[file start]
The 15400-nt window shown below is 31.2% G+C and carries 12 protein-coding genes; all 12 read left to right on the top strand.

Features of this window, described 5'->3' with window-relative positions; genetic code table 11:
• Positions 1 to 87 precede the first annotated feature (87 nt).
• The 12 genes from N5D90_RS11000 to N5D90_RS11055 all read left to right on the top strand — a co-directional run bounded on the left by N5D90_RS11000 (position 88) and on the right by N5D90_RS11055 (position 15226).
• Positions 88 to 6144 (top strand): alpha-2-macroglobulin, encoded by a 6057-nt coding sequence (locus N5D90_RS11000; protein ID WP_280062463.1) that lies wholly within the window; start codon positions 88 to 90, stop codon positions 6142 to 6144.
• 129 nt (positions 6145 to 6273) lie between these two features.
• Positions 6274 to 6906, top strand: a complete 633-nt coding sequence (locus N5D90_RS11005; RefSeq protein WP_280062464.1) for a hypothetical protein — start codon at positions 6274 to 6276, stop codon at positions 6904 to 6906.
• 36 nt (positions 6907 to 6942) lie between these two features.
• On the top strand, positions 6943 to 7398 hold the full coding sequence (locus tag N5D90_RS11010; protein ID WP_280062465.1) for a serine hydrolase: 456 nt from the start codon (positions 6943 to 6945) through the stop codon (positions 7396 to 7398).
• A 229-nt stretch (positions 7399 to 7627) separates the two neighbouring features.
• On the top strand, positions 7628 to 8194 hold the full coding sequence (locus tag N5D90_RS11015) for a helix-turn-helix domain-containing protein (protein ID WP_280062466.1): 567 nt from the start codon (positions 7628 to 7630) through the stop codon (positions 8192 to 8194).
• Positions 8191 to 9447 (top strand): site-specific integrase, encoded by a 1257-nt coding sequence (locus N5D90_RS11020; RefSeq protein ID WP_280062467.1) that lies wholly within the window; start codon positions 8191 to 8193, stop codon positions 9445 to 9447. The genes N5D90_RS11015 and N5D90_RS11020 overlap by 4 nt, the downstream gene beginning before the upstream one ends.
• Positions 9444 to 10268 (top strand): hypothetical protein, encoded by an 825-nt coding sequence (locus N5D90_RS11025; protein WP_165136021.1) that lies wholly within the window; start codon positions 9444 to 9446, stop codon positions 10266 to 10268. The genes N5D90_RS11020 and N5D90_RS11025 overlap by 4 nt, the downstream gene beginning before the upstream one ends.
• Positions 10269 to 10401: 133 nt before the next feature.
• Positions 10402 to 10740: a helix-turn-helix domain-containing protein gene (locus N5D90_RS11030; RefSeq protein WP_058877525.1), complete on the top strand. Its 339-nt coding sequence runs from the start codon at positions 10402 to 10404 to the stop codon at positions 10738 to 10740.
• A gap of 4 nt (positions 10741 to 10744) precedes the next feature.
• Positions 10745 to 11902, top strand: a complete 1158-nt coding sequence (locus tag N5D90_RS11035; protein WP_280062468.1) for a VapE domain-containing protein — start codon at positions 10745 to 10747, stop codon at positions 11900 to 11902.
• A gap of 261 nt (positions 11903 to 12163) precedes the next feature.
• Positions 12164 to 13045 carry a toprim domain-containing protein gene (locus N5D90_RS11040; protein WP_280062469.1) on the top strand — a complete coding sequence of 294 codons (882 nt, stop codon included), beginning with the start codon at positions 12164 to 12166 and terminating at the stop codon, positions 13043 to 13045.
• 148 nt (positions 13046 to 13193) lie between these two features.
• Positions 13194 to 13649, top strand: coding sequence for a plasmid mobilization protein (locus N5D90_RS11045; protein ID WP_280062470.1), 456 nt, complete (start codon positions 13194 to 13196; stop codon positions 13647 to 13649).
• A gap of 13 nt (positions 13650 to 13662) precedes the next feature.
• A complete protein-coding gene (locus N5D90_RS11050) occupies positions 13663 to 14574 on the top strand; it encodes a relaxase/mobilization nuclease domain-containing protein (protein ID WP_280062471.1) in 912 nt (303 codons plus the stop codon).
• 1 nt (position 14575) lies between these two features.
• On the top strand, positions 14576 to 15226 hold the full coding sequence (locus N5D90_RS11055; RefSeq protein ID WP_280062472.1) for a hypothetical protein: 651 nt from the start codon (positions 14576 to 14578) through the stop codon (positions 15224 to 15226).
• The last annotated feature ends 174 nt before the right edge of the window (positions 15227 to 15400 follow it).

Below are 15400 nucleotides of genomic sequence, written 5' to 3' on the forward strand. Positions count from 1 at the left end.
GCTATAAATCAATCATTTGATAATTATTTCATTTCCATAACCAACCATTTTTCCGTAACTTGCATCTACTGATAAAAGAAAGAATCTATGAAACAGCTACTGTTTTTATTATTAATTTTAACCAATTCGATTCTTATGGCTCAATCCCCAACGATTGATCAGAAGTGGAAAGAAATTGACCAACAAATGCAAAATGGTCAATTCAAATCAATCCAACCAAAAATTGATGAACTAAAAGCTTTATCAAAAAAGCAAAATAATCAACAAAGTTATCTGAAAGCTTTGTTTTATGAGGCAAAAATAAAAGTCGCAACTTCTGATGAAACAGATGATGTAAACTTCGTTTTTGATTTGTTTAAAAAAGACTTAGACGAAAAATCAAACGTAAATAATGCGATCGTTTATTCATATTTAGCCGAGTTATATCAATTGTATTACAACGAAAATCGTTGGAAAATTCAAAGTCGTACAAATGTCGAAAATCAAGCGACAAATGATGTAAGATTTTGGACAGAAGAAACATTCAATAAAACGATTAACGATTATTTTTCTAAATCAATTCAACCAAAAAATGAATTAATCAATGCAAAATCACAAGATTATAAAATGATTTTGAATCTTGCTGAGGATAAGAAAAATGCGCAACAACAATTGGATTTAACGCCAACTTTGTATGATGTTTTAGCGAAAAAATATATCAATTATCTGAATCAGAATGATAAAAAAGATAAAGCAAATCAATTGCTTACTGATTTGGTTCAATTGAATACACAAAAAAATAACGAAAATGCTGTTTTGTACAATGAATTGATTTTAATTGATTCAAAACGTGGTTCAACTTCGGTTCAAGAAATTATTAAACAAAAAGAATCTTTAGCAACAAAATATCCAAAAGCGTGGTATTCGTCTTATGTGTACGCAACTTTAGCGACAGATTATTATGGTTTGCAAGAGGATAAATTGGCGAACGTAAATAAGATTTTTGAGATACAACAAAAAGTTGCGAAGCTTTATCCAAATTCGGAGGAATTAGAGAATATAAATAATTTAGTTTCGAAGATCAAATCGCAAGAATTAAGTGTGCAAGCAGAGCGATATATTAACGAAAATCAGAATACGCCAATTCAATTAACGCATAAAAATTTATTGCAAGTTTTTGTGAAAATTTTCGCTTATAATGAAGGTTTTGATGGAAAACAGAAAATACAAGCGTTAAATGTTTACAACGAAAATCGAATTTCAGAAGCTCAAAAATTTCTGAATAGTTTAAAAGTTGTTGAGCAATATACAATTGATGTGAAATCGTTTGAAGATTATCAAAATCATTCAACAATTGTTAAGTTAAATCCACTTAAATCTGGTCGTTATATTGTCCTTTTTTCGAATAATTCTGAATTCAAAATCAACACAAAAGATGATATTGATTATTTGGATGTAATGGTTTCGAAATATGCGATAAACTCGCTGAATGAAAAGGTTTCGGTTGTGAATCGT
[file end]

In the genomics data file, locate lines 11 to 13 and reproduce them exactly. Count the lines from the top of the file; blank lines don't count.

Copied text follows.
• On the top strand, positions 7628 to 8194 hold the full coding sequence (locus tag N5D90_RS11015) for a helix-turn-helix domain-containing protein (protein ID WP_280062466.1): 567 nt from the start codon (positions 7628 to 7630) through the stop codon (positions 8192 to 8194).
• Positions 8191 to 9447 (top strand): site-specific integrase, encoded by a 1257-nt coding sequence (locus N5D90_RS11020; RefSeq protein ID WP_280062467.1) that lies wholly within the window; start codon positions 8191 to 8193, stop codon positions 9445 to 9447. The genes N5D90_RS11015 and N5D90_RS11020 overlap by 4 nt, the downstream gene beginning before the upstream one ends.
• Positions 9444 to 10268 (top strand): hypothetical protein, encoded by an 825-nt coding sequence (locus N5D90_RS11025; protein WP_165136021.1) that lies wholly within the window; start codon positions 9444 to 9446, stop codon positions 10266 to 10268. The genes N5D90_RS11020 and N5D90_RS11025 overlap by 4 nt, the downstream gene beginning before the upstream one ends.